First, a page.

To be clear, there is a price associated with actualizing your highest potential. It’s not easy and at times it can be lonely and painful. However, not fulfilling your potential or connecting with your purpose is painful and lonely too. Regret and resentment are slow burns that often begin to really “hurt” only when you realize that it’s too late.
What price are you willing to pay to connect with your purpose and actualize your potential?
If it all ended today, what would you regret?
What will you commit to right now to jumpstart your journey for achieving your potential and bypassing regret?
Regrets, I’ve had a few, but then again, too few to mention.
“My Way,” Frank Sinatra
Fear is temporary; regret is forever.
In the Christian tradition, we ask for forgiveness “… for what we have done, and for what we have left undone” in the Confessional Prayer. That’s a provoking request. Whether you are religious or not, it’s a powerful notion that we have accountability both for our sinful deeds, and for the righteous things that we failed to do. The purpose of this post is to examine the impact of regrets on our lives, and how to move beyond guilt and remorse and into our highest potential.
For the last 30 years one of the most popular treatments of the importance of living a life on purpose, and with few regrets, comes from Stephen Covey’s classic “The 7 Habits of Highly Effective People.” His second habit, “Begin with the end in mind,” examines the impact of having a long-term, “win-win” mindset. When we focus on our longer term desired outcome, the “end,” our approach can change dramatically. Too often, we allow ourselves to get swept up in the moment, wanting to always be “right” and winning at any cost. I’ve seen too many leaders fight to the death to win every battle, only to end up losing the war.
Research on Regret
Research into this topic is not very uplifting. Psychologists, social workers, and medical doctors consistently find that as we advance in age, most of us have serious regrets. They also find that the older we get, the heavier and more troublesome these regrets become. Typically our regrets are not related to risks we took and failed. In other words, we usually don’t look back and regret being the first to say “I love you” only to be rebuffed, or taking a risky promotion that required relocating our families. As disappointing as it might be to fail, or to feel rejected, we don’t regret taking the risk because of the exhilaration and learning that is waiting for us outside of our comfort zones. What we do regret, however, is not having the courage to take the risk to move to another city, or to be vulnerable in a relationship. In other words, our regrets are most often related to the dreams we didn’t follow, what we left undone. And while this topic may seem depressing there is good news for us. The wisdom from the voices of those who have departed found in the research on regret can teach us how to live a better life today.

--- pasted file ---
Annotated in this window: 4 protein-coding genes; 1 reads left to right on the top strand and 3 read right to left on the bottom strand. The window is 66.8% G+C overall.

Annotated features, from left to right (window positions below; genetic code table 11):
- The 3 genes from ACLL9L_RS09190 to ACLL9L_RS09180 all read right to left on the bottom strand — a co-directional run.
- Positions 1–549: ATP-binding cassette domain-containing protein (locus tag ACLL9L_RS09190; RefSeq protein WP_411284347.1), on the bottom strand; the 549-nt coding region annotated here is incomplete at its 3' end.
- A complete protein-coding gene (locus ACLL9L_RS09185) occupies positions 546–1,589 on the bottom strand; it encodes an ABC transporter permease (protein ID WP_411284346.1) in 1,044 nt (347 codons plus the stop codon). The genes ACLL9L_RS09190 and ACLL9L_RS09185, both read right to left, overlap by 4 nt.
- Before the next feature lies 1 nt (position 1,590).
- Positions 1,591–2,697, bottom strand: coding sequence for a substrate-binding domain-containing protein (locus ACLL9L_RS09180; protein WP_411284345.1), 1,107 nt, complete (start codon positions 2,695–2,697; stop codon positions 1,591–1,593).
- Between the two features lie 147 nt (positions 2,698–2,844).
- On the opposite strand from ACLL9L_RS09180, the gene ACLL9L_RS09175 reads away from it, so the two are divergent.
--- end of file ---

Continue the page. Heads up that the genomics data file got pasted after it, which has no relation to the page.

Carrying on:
The most common regret is not pursuing your dreams and aspirations. So many of us take the easy, safe, or expected road instead of the path that is calling to us. We put our lives “on hold” to make enough money or to feel more secure, only to realize too late that 20 years or more have passed us by. The reality is most folks look back and regret not following their dreams. So, Lesson #1, follow your bliss and do what makes you happy.
The second most common regret is spending too much time at work, and too little time with family. Often this is very well-intentioned, as extra time at work can result in additional perks and opportunities for our family. I suppose the question you should ask is this: is tomorrow’s perk worth you missing out on today’s victories and challenges with your family? So, Lesson #2, spend more time with those you love.
Finally, research demonstrates that many of us will look back and wish we would have let ourselves be happier. For me personally, this really hits home. I would say that I am reasonably happy, but always looking for the next challenge or opportunity. I believe that growth and development are important, but when they come at the cost of always feeling unsettled and thinking “what’s next?” I’m reminded that the question I should be asking myself is “what’s the point?” Happiness really is a choice, and many of us are trapped in the notion that more “stuff” will provide it. It doesn’t. So, Lesson #3, choose to be happy with a grateful heart with whatever you have, wherever you are.
The Obituary Exercise
A powerful self-actualizing exercise is to write and read your obituary to a loved one or group of friends. Known as “The Obituary Exercise,” it really brings home the point of beginning with the end, the ultimate end, in mind. Having facilitated this process countless times, I can tell you that very few people want to be defined by their accomplishments or success. Most of us want to be remembered as loving partners and parents, loyal friends, and responsible citizens. Unfortunately, the math doesn’t add up. We often put an inordinate amount of our time and energy into accomplishments and success, often at the expense of our families and communities.